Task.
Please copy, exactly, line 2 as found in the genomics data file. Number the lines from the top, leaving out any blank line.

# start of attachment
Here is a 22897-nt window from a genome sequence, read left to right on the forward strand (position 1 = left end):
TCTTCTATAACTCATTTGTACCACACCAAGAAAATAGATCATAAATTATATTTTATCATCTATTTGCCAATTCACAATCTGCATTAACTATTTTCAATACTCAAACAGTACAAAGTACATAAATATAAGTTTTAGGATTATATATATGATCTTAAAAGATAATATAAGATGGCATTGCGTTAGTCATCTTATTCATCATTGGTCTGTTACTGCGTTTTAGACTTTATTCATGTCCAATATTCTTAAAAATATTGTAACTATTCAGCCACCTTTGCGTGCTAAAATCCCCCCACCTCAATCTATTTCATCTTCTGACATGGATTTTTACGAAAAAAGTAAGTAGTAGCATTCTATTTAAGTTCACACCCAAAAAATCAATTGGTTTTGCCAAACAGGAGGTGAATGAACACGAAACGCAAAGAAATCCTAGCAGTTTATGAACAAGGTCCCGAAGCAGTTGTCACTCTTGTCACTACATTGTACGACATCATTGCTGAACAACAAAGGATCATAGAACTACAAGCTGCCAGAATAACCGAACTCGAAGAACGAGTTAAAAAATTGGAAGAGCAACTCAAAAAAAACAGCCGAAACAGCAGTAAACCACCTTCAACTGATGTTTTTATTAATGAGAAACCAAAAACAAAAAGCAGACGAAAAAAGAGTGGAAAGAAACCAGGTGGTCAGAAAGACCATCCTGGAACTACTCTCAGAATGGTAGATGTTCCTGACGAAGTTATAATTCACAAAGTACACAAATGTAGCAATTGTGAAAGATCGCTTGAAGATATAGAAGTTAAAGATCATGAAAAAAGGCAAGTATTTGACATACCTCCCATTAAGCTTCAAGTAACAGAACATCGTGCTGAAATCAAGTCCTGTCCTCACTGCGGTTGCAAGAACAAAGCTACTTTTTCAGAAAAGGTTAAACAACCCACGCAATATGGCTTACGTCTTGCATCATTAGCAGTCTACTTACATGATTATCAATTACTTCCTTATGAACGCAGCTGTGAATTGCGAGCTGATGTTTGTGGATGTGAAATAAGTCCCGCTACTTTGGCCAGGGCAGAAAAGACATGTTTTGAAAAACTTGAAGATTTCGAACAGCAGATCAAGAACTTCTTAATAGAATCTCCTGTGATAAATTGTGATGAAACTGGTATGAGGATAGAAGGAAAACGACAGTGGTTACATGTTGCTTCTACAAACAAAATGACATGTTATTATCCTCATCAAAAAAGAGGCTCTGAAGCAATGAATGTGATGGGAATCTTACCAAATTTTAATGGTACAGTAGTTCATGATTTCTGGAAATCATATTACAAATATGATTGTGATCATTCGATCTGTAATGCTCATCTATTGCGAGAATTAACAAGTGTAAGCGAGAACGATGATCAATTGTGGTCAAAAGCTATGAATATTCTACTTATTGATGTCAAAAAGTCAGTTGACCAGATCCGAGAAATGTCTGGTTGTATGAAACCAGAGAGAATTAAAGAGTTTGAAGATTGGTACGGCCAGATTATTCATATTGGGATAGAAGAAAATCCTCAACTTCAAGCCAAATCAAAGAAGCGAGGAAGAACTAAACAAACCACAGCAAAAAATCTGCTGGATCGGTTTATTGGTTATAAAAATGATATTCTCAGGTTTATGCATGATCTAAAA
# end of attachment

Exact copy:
TCTTCTATAACTCATTTGTACCACACCAAGAAAATAGATCATAAATTATATTTTATCATCTATTTGCCAATTCACAATCTGCATTAACTATTTTCAATACTCAAACAGTACAAAGTACATAAATATAAGTTTTAGGATTATATATATGATCTTAAAAGATAATATAAGATGGCATTGCGTTAGTCATCTTATTCATCATTGGTCTGTTACTGCGTTTTAGACTTTATTCATGTCCAATATTCTTAAAAATATTGTAACTATTCAGCCACCTTTGCGTGCTAAAATCCCCCCACCTCAATCTATTTCATCTTCTGACATGGATTTTTACGAAAAAAGTAAGTAGTAGCATTCTATTTAAGTTCACACCCAAAAAATCAATTGGTTTTGCCAAACAGGAGGTGAATGAACACGAAACGCAAAGAAATCCTAGCAGTTTATGAACAAGGTCCCGAAGCAGTTGTCACTCTTGTCACTACATTGTACGACATCATTGCTGAACAACAAAGGATCATAGAACTACAAGCTGCCAGAATAACCGAACTCGAAGAACGAGTTAAAAAATTGGAAGAGCAACTCAAAAAAAACAGCCGAAACAGCAGTAAACCACCTTCAACTGATGTTTTTATTAATGAGAAACCAAAAACAAAAAGCAGACGAAAAAAGAGTGGAAAGAAACCAGGTGGTCAGAAAGACCATCCTGGAACTACTCTCAGAATGGTAGATGTTCCTGACGAAGTTATAATTCACAAAGTACACAAATGTAGCAATTGTGAAAGATCGCTTGAAGATATAGAAGTTAAAGATCATGAAAAAAGGCAAGTATTTGACATACCTCCCATTAAGCTTCAAGTAACAGAACATCGTGCTGAAATCAAGTCCTGTCCTCACTGCGGTTGCAAGAACAAAGCTACTTTTTCAGAAAAGGTTAAACAACCCACGCAATATGGCTTACGTCTTGCATCATTAGCAGTCTACTTACATGATTATCAATTACTTCCTTATGAACGCAGCTGTGAATTGCGAGCTGATGTTTGTGGATGTGAAATAAGTCCCGCTACTTTGGCCAGGGCAGAAAAGACATGTTTTGAAAAACTTGAAGATTTCGAACAGCAGATCAAGAACTTCTTAATAGAATCTCCTGTGATAAATTGTGATGAAACTGGTATGAGGATAGAAGGAAAACGACAGTGGTTACATGTTGCTTCTACAAACAAAATGACATGTTATTATCCTCATCAAAAAAGAGGCTCTGAAGCAATGAATGTGATGGGAATCTTACCAAATTTTAATGGTACAGTAGTTCATGATTTCTGGAAATCATATTACAAATATGATTGTGATCATTCGATCTGTAATGCTCATCTATTGCGAGAATTAACAAGTGTAAGCGAGAACGATGATCAATTGTGGTCAAAAGCTATGAATATTCTACTTATTGATGTCAAAAAGTCAGTTGACCAGATCCGAGAAATGTCTGGTTGTATGAAACCAGAGAGAATTAAAGAGTTTGAAGATTGGTACGGCCAGATTATTCATATTGGGATAGAAGAAAATCCTCAACTTCAAGCCAAATCAAAGAAGCGAGGAAGAACTAAACAAACCACAGCAAAAAATCTGCTGGATCGGTTTATTGGTTATAAAAATGATATTCTCAGGTTTATGCATGATCTAAAA